“Those two cases are fitting bookends.
“I am very proud of what we did here over 35 years. And it’s not our accomplishments in court of which I am most proud – although those accomplishments were considerable. In some cases, they were historic. In many, many cases they were extremely satisfying, and truly memorable.
“I am most proud, rather, of what we did, what we created, what we were, here in our office, day to day, as we worked together, often on difficult issues, legal or otherwise.
“I am most proud of the environment we created, a place where, as I said before, people treated one another well, people helped one another, people valued one another, and people reached beyond law, to literature, to poetry, and to justice, among other things.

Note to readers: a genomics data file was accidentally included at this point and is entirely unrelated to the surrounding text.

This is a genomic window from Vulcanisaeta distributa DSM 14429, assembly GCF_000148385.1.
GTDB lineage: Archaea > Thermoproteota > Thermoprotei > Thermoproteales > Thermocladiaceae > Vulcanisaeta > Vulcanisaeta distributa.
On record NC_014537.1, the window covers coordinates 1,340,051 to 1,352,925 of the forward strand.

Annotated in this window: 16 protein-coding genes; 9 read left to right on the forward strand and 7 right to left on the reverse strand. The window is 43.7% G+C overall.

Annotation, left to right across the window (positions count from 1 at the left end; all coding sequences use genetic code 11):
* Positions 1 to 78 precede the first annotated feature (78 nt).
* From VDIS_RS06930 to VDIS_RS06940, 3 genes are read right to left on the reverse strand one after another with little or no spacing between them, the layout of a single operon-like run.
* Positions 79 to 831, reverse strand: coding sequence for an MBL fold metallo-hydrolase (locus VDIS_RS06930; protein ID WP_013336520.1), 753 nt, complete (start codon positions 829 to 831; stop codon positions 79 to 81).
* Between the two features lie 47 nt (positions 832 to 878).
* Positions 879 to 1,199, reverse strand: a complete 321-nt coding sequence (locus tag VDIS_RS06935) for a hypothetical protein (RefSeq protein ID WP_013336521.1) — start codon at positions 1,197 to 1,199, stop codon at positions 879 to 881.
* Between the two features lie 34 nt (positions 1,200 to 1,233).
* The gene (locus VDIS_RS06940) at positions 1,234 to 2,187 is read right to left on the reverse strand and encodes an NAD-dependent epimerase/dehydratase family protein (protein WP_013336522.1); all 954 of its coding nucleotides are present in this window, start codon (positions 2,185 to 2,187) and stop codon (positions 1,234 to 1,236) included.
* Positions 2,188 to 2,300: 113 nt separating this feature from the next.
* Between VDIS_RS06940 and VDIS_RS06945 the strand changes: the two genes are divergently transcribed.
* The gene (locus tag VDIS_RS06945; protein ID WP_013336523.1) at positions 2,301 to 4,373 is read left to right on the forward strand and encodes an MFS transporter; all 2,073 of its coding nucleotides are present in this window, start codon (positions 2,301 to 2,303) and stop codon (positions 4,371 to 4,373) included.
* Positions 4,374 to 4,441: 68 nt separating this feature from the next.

“And I’m proud of the fact that we made payroll, every week. Not one week in 35 years and more did we fail to pay our people, and we paid decent, living wages. And when we could, we paid fine bonuses. A lot of families ate and lived good lives because a breadwinner worked here.
“And I’m very proud of the fact that we held out against, we resisted, the cog-in-the-machine nature of law practice all around us. I think it’s fair to say that no one here felt like a cog. And when we had to do that kind of work, we hired contract attorneys to do it.
“Maybe all this is why everyone here, everyone in this room, has been here for some considerable period of time. Let’s review that, person by person, alphabetically by last name and group, which is how Toby keeps these records:
Karina, 15 years
Elba, 15 years
Nick, 9 years
Katy, 18 years
Cielo, 21 years
Elina, 9 years
Louis, 23 years
Carmen, 8 years